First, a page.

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Current & Critical

Orthopaedics' Focus on Value Drives Shifts in Sales, Surgery Sites, Technology

By Carolyn LaWell

Value-based healthcare is driving today’s business decisions, from people to place of surgery to product. The OMTEC® 2017 opening Keynote Panel affirmed that fact as they predicted the companies and technologies that will lead orthopaedics in 2025. No matter which size or market segment, success will come to companies that are able to assist hospital and surgeon customers in sketching out the myriad ways that value can be drawn.

Industry shifts discussed by the panel included size and roles of salesforces, the move of procedures to outpatient settings and the adoption of additive manufacturing. Let’s review how those changes are playing out.

First, I'd like to say that these initiatives may sound repetitive to you. Each has been discussed by industry for years and implemented to various degrees. It’s important to remember, though, that it will take your customers years to implement value-based decision making. The concept is evolutionary. As hospital and surgeon customers change, so will the demands placed upon the orthopaedic supply chain.

Our panel consisted of these thought-leaders:


Don Urbanowicz, 
Urbanowicz Consulting
and panel moderator


Scott Bruder, M.D., Ph.D., Principal,
Bruder Consulting and Venture Group, Chairman of Amendia


Eric Lohrer, 
Partner, Loreda Holding and Board Member, Lima Corporate


Kyle Rose,  
Medical Technologies
at Canaccord Genuity













The role of the sales rep will continue to be redefined as cost is scrutinized throughout the entire delivery system. The consensus of the panel was that by 2025, there will be fewer sales reps and their responsibilities will have changed.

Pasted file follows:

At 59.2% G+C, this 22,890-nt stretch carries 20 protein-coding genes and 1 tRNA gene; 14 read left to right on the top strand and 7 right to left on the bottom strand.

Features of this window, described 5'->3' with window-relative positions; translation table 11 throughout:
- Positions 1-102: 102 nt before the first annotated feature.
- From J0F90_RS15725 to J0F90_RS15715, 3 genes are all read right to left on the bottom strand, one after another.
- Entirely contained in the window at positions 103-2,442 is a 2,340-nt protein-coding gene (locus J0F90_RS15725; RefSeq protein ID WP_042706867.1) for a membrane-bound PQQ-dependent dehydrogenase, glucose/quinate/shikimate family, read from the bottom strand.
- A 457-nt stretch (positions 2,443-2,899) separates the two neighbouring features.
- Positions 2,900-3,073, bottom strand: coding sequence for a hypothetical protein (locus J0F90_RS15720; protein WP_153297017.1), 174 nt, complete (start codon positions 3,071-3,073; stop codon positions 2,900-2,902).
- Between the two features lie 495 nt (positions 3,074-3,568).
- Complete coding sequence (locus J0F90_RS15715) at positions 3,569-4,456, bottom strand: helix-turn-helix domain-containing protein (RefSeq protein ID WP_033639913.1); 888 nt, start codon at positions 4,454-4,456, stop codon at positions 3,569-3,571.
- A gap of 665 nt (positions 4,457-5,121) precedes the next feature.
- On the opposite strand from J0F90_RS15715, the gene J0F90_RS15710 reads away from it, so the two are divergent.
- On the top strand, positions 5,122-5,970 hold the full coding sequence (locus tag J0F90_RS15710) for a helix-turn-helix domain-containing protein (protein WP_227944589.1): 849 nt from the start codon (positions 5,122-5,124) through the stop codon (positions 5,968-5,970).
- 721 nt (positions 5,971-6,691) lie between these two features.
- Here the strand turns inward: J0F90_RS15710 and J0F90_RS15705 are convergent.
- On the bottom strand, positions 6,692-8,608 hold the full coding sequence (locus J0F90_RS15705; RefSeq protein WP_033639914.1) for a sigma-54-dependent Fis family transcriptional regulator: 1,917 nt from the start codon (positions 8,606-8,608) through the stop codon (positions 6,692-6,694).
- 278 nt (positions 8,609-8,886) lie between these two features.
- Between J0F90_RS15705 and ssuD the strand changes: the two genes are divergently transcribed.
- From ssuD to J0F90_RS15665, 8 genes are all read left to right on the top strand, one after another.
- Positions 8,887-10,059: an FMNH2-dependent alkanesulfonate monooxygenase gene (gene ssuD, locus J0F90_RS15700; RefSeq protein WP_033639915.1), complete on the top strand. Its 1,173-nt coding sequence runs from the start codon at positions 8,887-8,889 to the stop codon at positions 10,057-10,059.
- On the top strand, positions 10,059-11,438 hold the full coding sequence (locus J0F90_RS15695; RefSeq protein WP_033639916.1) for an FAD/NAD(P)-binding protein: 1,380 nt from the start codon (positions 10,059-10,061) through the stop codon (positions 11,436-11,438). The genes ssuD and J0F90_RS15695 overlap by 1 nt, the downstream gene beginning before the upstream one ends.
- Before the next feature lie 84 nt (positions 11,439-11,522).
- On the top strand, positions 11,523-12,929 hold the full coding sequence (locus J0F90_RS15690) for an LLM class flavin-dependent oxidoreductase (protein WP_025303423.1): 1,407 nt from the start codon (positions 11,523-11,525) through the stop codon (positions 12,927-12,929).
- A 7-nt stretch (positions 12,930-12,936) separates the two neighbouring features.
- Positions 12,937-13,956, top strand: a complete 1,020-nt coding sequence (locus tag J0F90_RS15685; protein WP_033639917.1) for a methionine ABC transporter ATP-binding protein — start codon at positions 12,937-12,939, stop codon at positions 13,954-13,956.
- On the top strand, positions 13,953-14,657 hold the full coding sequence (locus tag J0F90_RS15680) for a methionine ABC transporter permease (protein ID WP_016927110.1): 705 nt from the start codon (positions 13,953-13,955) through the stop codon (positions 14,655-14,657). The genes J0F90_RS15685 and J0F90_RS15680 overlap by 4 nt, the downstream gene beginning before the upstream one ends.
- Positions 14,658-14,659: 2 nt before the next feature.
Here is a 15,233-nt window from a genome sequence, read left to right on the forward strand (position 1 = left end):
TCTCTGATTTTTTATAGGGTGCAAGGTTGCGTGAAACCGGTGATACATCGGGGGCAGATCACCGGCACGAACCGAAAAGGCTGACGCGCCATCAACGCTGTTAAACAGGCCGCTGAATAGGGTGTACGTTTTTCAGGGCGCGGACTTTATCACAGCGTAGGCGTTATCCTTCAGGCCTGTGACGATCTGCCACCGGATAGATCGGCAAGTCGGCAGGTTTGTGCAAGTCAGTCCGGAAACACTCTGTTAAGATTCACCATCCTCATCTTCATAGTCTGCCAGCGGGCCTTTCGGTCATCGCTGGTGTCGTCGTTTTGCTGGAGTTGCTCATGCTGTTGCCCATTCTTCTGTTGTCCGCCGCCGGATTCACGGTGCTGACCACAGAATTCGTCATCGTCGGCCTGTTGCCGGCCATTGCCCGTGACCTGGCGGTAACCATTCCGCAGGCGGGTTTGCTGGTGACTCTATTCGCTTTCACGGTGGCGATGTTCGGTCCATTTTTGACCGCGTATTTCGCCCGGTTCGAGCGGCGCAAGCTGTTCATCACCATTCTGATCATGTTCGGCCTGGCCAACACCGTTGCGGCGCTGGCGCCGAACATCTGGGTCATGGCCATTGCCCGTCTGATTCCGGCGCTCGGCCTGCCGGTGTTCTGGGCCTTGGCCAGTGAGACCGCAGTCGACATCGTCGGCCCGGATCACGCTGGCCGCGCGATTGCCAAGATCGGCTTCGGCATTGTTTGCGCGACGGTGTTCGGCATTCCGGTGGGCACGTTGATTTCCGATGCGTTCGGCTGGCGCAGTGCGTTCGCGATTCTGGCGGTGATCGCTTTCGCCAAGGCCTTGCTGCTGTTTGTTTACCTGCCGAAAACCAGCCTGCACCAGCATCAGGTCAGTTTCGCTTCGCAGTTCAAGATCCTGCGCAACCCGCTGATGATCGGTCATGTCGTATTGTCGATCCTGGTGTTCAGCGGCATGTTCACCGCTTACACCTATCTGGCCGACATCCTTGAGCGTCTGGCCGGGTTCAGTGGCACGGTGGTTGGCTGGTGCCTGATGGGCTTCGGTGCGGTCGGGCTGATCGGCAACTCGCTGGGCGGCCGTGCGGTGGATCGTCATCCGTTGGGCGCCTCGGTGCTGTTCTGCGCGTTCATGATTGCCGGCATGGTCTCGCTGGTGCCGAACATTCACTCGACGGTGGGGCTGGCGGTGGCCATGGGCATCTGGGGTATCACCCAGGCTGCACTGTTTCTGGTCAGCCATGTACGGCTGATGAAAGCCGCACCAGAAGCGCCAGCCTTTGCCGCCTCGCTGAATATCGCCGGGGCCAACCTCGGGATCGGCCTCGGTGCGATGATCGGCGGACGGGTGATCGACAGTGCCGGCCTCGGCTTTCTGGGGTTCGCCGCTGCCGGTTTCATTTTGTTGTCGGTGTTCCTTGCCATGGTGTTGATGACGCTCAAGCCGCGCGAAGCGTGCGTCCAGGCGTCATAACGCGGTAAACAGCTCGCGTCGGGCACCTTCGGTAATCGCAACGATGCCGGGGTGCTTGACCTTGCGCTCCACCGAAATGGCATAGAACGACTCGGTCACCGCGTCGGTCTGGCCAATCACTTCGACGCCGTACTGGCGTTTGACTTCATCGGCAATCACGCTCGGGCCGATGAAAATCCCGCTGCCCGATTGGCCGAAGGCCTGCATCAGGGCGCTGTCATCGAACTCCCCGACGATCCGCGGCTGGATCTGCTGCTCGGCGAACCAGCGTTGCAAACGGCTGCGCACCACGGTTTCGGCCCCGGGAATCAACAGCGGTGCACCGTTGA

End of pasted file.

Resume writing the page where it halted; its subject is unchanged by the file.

The conversation began with Smith & Nephew’s launch of Syncera in 2014. While Smith & Nephew leadership has stated that the model continues to capture business, its revenue, profitability and clinical outcomes remain unknown.

Panelists commented that they expect more companies to roll out differentiated service models with the ultimate goal of decreasing the cost associated with sales and inventory management.

In considering the primary functions of a sales rep—surgeon nurturing, surgical guiding and inventory fielding—one suggestion was for companies to take a tiered approach whereby a set of reps supports simpler cases and logistics, while remaining reps take on more complex cases and convert accounts.

Dr. Bruder equated it to a hunter/gatherer and farmer mentality. Mr. Lohrer noted that he has seen DePuy Synthes begin to execute on such a model.

To eliminate the sales reps’ downtime, Dr. Bruder predicted that companies with broad portfolios across market segments would boost the array of products that a rep supports, meaning that sales reps would not specialize in one product or anatomical region.

Mr. Rose believes that there will be fewer quota-carrying reps in orthopaedics by 2025. “Bringing this theme back to value-based healthcare, it gives the companies an opportunity to have a conversation with their hospitals, because they are basically getting a free scrub tech or a free PA based on the amount of cases these high-performing sales reps see and the knowledge they have with ten to 20+ years in the OR. If [the hospital] doesn’t want to pay for that rep, they don’t have to. If they do want that rep there, it’s going to come with a different service model. That evolution will occur.”

Panelists did not dispute the value that sales reps bring to their companies and to the surgeon. As we have learned from previous conversations, industry sales leaders and consultants believe that the great sales reps will become more valuable as companies condense their forces. Additionally, while a portion of the market could be served under a repless model, companies would need to invest in technology and resources to ensure that outcomes are maintained.

Mr. Lohrer commented that removing the rep altogether would require foolproof technology, like a kit with one implant, minimal instrumentation, a technique guide and perhaps even a set staff to assist the surgeon. Keep an eye on the niche market of disposable or single-use systems currently found in spine and trauma.

Companies will take different approaches based on size, but there is an appetite at the hospital and device company level to play with salesforce dynamics.